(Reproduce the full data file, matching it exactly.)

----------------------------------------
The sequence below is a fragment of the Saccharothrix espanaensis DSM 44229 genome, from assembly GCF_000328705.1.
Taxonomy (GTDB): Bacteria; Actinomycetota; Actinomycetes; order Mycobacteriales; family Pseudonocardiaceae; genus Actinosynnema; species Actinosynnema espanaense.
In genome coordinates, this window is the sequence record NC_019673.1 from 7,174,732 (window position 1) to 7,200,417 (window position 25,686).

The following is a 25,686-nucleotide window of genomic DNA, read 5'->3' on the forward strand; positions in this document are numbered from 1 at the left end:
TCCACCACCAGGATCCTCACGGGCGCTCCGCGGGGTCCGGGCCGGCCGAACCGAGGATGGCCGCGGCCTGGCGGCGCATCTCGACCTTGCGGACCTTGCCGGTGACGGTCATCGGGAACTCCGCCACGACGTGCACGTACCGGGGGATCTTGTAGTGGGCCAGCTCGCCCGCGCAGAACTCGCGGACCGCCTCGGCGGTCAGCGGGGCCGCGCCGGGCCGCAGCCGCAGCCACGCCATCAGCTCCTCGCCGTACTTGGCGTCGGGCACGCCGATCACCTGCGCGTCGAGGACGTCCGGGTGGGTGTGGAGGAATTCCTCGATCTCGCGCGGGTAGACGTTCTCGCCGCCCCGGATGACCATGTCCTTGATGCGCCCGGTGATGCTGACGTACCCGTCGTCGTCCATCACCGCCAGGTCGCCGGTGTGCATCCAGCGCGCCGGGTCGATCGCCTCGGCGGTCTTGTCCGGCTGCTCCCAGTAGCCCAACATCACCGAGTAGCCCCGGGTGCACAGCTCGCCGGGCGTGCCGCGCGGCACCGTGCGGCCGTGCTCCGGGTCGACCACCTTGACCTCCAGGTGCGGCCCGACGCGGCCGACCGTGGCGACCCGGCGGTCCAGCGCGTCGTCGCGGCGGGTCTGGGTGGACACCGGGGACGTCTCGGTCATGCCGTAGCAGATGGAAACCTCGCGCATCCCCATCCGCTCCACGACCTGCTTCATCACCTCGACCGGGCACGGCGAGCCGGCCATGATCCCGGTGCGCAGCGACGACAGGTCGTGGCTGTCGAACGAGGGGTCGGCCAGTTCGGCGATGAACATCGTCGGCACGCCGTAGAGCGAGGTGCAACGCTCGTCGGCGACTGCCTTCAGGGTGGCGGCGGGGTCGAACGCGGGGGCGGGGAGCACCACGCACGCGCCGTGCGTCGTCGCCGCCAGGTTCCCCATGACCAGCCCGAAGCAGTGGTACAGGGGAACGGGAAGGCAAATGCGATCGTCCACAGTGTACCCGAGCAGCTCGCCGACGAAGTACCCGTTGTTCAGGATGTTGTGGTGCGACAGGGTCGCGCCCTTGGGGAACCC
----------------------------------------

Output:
The sequence below is a fragment of the Saccharothrix espanaensis DSM 44229 genome, from assembly GCF_000328705.1.
Taxonomy (GTDB): Bacteria; Actinomycetota; Actinomycetes; order Mycobacteriales; family Pseudonocardiaceae; genus Actinosynnema; species Actinosynnema espanaense.
In genome coordinates, this window is the sequence record NC_019673.1 from 7,174,732 (window position 1) to 7,200,417 (window position 25,686).

The following is a 25,686-nucleotide window of genomic DNA, read 5'->3' on the forward strand; positions in this document are numbered from 1 at the left end:
TCCACCACCAGGATCCTCACGGGCGCTCCGCGGGGTCCGGGCCGGCCGAACCGAGGATGGCCGCGGCCTGGCGGCGCATCTCGACCTTGCGGACCTTGCCGGTGACGGTCATCGGGAACTCCGCCACGACGTGCACGTACCGGGGGATCTTGTAGTGGGCCAGCTCGCCCGCGCAGAACTCGCGGACCGCCTCGGCGGTCAGCGGGGCCGCGCCGGGCCGCAGCCGCAGCCACGCCATCAGCTCCTCGCCGTACTTGGCGTCGGGCACGCCGATCACCTGCGCGTCGAGGACGTCCGGGTGGGTGTGGAGGAATTCCTCGATCTCGCGCGGGTAGACGTTCTCGCCGCCCCGGATGACCATGTCCTTGATGCGCCCGGTGATGCTGACGTACCCGTCGTCGTCCATCACCGCCAGGTCGCCGGTGTGCATCCAGCGCGCCGGGTCGATCGCCTCGGCGGTCTTGTCCGGCTGCTCCCAGTAGCCCAACATCACCGAGTAGCCCCGGGTGCACAGCTCGCCGGGCGTGCCGCGCGGCACCGTGCGGCCGTGCTCCGGGTCGACCACCTTGACCTCCAGGTGCGGCCCGACGCGGCCGACCGTGGCGACCCGGCGGTCCAGCGCGTCGTCGCGGCGGGTCTGGGTGGACACCGGGGACGTCTCGGTCATGCCGTAGCAGATGGAAACCTCGCGCATCCCCATCCGCTCCACGACCTGCTTCATCACCTCGACCGGGCACGGCGAGCCGGCCATGATCCCGGTGCGCAGCGACGACAGGTCGTGGCTGTCGAACGAGGGGTCGGCCAGTTCGGCGATGAACATCGTCGGCACGCCGTAGAGCGAGGTGCAACGCTCGTCGGCGACTGCCTTCAGGGTGGCGGCGGGGTCGAACGCGGGGGCGGGGAGCACCACGCACGCGCCGTGCGTCGTCGCCGCCAGGTTCCCCATGACCAGCCCGAAGCAGTGGTACAGGGGAACGGGAAGGCAAATGCGATCGTCCACAGTGTACCCGAGCAGCTCGCCGACGAAGTACCCGTTGTTCAGGATGTTGTGGTGCGACAGGGTCGCGCCCTTGGGGAACCC